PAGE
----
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23 March 2005 Hydrophobic chalcogenide fibers for cell-based bio-optical sensors
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Abstract
Chalcogenide fibers are shown to exhibit a hydrophobic surface behavior which results in detection enhancement for organic species in aqueous solutions. We use these fibers to monitor the infrared signature of human lung cells and detect the presence of toxic agents in the cell surrounding media. The signal is collected using a fiber evanescent wave spectroscopy set up with live human cells acting as a sensitizer for detection of minute quantities of toxicant. A monolayer of human alveolar epithelial cells form strong attachment at the surface of the fiber sensing zone and live in contact with the fiber while their IR spectra is collected remotely. Biochemical change in the living cells are detected during exposure to toxic agents. Variations in the spectroscopic features of the cells are observed in different spectral regions. Finally, the toxicity of Te2As3Se5 fibers is investigated.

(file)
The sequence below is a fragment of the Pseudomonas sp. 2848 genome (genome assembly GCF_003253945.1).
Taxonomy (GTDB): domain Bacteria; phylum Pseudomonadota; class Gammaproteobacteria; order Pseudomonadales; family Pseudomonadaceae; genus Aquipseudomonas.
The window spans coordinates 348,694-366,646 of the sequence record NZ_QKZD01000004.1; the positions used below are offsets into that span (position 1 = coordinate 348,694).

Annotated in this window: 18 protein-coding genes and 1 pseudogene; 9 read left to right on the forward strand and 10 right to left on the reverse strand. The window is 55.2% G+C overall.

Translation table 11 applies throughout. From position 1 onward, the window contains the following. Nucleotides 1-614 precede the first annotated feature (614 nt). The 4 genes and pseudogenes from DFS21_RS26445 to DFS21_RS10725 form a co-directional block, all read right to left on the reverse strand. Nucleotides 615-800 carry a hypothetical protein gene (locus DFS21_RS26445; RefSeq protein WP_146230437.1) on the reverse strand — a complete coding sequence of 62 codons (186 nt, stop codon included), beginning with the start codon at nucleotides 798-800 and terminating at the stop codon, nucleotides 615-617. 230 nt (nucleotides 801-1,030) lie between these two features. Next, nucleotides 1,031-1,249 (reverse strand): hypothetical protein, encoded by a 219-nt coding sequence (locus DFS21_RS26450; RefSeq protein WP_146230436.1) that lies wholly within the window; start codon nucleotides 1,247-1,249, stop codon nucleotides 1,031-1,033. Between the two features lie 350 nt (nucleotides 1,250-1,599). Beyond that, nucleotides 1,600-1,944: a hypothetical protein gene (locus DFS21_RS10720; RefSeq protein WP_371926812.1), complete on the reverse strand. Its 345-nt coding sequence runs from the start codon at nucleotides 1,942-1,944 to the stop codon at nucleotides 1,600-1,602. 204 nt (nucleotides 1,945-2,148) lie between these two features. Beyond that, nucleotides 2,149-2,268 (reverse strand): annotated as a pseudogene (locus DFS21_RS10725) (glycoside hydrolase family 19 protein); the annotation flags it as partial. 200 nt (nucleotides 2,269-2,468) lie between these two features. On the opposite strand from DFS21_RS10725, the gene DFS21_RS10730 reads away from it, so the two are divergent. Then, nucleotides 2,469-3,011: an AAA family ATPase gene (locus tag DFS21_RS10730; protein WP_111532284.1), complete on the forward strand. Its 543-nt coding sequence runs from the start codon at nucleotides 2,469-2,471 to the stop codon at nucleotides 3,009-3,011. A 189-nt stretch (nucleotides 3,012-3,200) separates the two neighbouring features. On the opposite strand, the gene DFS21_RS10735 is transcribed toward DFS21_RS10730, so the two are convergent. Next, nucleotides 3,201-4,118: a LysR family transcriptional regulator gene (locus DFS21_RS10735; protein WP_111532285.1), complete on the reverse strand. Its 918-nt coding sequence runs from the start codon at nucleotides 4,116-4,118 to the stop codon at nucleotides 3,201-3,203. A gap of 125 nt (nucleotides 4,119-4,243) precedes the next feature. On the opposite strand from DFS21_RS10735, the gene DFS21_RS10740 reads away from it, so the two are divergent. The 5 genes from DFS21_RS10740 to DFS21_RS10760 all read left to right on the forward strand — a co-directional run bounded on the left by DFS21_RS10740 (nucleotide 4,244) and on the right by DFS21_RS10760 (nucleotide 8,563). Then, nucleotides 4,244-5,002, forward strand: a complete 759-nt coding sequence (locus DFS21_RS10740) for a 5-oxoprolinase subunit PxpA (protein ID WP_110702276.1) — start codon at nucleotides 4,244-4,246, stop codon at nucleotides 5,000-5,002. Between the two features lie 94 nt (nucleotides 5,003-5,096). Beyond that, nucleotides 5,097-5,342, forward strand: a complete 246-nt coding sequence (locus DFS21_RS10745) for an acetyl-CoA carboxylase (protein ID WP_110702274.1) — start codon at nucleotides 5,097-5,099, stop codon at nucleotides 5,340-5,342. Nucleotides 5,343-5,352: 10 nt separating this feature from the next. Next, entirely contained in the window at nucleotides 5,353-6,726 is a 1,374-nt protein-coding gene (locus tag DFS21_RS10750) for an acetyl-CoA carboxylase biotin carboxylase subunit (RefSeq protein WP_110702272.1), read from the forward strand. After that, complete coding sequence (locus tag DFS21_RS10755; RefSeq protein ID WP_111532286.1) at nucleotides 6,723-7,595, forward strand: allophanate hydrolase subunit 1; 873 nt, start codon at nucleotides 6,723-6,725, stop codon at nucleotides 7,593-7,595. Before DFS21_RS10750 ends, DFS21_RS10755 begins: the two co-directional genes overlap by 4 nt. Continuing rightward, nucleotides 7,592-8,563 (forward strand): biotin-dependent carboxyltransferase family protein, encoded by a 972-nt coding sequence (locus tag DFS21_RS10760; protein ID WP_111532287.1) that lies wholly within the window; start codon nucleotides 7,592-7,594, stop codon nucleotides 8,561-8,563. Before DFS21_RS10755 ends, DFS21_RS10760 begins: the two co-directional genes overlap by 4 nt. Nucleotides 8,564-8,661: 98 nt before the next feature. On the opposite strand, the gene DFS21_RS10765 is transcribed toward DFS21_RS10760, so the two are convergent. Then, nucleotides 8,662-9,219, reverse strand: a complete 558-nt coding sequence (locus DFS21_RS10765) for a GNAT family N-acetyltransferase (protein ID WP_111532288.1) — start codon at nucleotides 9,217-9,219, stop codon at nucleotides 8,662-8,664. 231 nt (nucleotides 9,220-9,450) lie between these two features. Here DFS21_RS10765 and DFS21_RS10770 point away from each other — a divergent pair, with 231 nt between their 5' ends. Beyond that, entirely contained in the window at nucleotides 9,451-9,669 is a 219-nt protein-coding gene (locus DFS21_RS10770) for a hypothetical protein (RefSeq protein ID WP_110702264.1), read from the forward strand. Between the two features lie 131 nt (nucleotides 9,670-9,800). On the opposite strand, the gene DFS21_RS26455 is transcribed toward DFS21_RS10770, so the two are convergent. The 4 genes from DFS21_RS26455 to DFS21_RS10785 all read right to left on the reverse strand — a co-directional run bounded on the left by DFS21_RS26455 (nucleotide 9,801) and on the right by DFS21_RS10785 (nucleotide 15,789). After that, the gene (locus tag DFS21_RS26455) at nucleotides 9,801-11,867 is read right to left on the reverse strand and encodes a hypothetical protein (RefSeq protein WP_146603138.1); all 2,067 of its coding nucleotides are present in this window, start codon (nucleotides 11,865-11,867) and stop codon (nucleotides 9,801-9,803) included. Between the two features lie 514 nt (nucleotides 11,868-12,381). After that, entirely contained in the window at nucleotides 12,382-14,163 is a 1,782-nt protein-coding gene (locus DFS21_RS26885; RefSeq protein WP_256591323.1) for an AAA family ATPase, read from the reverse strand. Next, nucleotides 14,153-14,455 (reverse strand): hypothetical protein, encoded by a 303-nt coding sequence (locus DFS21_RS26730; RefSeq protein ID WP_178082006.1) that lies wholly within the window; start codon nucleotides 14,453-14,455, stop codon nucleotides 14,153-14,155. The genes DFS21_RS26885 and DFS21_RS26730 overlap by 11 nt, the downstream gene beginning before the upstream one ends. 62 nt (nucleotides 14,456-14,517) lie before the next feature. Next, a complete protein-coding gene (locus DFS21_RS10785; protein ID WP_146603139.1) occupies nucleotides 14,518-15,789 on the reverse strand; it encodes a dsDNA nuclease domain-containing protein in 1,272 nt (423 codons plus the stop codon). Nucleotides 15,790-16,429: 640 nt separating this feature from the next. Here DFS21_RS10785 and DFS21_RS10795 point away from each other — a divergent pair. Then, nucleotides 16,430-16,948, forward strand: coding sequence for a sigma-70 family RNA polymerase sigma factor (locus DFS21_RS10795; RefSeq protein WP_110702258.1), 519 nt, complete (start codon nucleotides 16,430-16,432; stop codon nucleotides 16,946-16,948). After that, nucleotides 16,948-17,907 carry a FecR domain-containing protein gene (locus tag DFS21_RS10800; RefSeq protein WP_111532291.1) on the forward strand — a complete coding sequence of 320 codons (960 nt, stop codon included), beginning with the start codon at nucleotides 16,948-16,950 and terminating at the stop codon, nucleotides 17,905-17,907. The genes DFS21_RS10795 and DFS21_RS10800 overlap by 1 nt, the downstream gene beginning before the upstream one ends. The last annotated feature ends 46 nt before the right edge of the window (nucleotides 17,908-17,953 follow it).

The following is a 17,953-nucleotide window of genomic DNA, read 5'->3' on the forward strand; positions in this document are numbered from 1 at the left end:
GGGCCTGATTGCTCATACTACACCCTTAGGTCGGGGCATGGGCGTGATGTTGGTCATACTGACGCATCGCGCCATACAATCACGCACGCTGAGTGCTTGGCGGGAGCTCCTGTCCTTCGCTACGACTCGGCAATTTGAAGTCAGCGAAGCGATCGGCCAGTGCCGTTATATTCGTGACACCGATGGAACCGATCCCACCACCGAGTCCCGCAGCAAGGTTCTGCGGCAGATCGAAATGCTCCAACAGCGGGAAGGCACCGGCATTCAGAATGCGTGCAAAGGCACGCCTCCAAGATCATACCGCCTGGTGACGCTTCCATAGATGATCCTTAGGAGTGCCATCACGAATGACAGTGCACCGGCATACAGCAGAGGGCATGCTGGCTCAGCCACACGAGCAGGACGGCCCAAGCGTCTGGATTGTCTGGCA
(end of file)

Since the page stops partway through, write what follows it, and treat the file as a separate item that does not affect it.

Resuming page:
© (2005) COPYRIGHT Society of Photo-Optical Instrumentation Engineers (SPIE). Downloading of the abstract is permitted for personal use only.
Pierre Lucas, Mark R. Riley, Michelle A. Solis, Christophe Juncker, Jayne Collier, and Dianne E. Boesewetter "Hydrophobic chalcogenide fibers for cell-based bio-optical sensors", Proc. SPIE 5691, Optical Fibers and Sensors for Medical Applications V, (23 March 2005); https://doi.org/10.1117/12.610828
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